Green Energy Times staff
Volunteer groups in Vermont have begun to adopt a Community-Workshop approach to the problem of drafty windows and high heating bills. Custom-fitted inserts, that can be equally suitable for old casements or new replacement windows are produced by executing an elegantly simple production scheme developed by a Maine non-profit called WindowDressers. Made-to-measure frames are fabricated by volunteers from locally sourced pine and covered on both sides with transparent plastic film. The double-sealed inserts provide an effective and attractive cold-air barrier that is held in place by a compressible foam gasket. Because the inserts are friction-fit to the inside of a window, they install quickly without hardware, and can be easily slipped out and re-used over multiple seasons. Annual savings on heating costs, though affected by the original condition of the window and the type of fuel involved, roughly average $27 per window, meaning that a homeowner or renter can recover the cost of their inserts in 1-2 years.
WindowDressers was sparked by the weatherization challenges of a Rockland, Maine church. In the course of solving the problem of heat loss through the sanctuary windows, the two founders (an engineer and the president of the church) ended up refining an operation that needed only a simple set of readily mastered skills, some well-designed jigs, and a communal, energetic corps of volunteers. The WindowDresser solution caught fire throughout Maine, and to date groups assisted by the non-profit have manufactured over 35,000 inserts, conserving over a million gallons of heating fuel. Because of the volunteer labor involved, insert costs are kept low and between 25% and 30% of interior storm windows can be donated to low-income households.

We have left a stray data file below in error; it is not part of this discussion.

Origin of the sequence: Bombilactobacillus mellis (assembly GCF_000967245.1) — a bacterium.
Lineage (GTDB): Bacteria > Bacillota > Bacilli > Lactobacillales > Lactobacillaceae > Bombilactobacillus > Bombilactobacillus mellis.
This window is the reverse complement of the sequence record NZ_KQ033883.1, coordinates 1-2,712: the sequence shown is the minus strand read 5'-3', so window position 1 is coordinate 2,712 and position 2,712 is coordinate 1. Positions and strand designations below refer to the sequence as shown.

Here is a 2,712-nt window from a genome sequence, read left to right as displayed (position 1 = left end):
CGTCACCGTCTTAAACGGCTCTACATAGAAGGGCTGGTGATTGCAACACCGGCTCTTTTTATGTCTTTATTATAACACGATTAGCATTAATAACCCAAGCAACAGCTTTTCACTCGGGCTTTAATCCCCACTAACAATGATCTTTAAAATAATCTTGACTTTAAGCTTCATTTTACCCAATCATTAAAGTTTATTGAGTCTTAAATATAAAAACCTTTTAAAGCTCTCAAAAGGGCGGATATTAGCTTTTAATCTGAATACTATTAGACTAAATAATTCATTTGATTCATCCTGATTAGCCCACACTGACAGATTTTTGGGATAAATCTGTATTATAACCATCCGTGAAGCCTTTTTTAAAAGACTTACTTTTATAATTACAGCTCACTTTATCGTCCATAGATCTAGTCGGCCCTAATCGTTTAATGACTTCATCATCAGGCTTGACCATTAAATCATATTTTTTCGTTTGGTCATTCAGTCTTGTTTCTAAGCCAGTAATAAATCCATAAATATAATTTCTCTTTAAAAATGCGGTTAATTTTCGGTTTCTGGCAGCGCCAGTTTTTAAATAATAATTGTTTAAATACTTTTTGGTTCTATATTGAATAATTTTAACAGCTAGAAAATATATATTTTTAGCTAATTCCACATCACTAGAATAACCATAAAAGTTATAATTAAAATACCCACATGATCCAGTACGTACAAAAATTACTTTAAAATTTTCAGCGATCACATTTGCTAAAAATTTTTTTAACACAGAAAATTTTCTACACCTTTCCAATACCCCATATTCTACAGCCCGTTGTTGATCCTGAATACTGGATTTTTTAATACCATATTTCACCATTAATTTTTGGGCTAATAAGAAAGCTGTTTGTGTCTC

The Glover Energy Committee first brought WindowDressers to Vermont, hosting a pilot workshop last January that fitted 26 homes with inserts. Now workshops have been scheduled for 2020 in six towns throughout the state: Bristol, Charlotte, Montpelier, Thetford, Strafford and again, Glover. As of this writing, the first series of five Thetford/Strafford workshops have successfully concluded.
Preparing for the workshop after first engaging with WindowDressers is a yearlong endeavor. Customers are signed up and each window measured, volunteers are recruited for roles such as shift manager, lunch provider, transport crew or workshop staffer, and additional funds are often raised. In the case of the Thetford/Strafford workshop, residents of these towns, the Mascoma Bank and New England Grassroots Environment Fund donated money to help subsidize inserts for income-qualified recipients who might otherwise miss the opportunity to make their homes more comfortable and lower their contribution to climate change.
Residents of other Vermont towns showed strong interest at the WindowDressers booth during this years’ VECAN conference, so it seems likely that participation will only grow in the 2020-2021 season.
Any towns interested in getting involved should contact WindowDressers’ executive director, Laura Seaton, at 207-230-9902 or email@example.com.
Jack Sumberg is a contact for WindowDressers in Vermont. He can be reached at firstname.lastname@example.org or at 802 525-4277.